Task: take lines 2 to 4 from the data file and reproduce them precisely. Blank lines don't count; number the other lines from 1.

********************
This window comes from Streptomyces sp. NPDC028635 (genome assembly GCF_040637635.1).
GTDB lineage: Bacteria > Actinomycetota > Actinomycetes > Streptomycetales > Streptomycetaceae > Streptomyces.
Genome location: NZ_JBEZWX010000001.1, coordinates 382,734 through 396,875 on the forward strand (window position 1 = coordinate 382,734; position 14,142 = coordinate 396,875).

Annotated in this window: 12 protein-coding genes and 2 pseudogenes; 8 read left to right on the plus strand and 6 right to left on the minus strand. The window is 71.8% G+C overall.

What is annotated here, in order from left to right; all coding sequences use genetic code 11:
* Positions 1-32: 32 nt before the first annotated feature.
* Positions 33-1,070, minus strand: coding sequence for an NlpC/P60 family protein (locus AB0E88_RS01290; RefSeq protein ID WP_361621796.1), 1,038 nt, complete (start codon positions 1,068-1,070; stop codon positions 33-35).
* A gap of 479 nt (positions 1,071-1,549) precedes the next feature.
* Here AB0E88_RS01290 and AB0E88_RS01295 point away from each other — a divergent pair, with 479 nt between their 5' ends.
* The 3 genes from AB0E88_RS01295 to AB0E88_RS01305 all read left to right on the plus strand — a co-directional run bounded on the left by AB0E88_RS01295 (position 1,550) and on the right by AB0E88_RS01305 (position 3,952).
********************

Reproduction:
GTDB lineage: Bacteria > Actinomycetota > Actinomycetes > Streptomycetales > Streptomycetaceae > Streptomyces.
Genome location: NZ_JBEZWX010000001.1, coordinates 382,734 through 396,875 on the forward strand (window position 1 = coordinate 382,734; position 14,142 = coordinate 396,875).

Annotated in this window: 12 protein-coding genes and 2 pseudogenes; 8 read left to right on the plus strand and 6 right to left on the minus strand. The window is 71.8% G+C overall.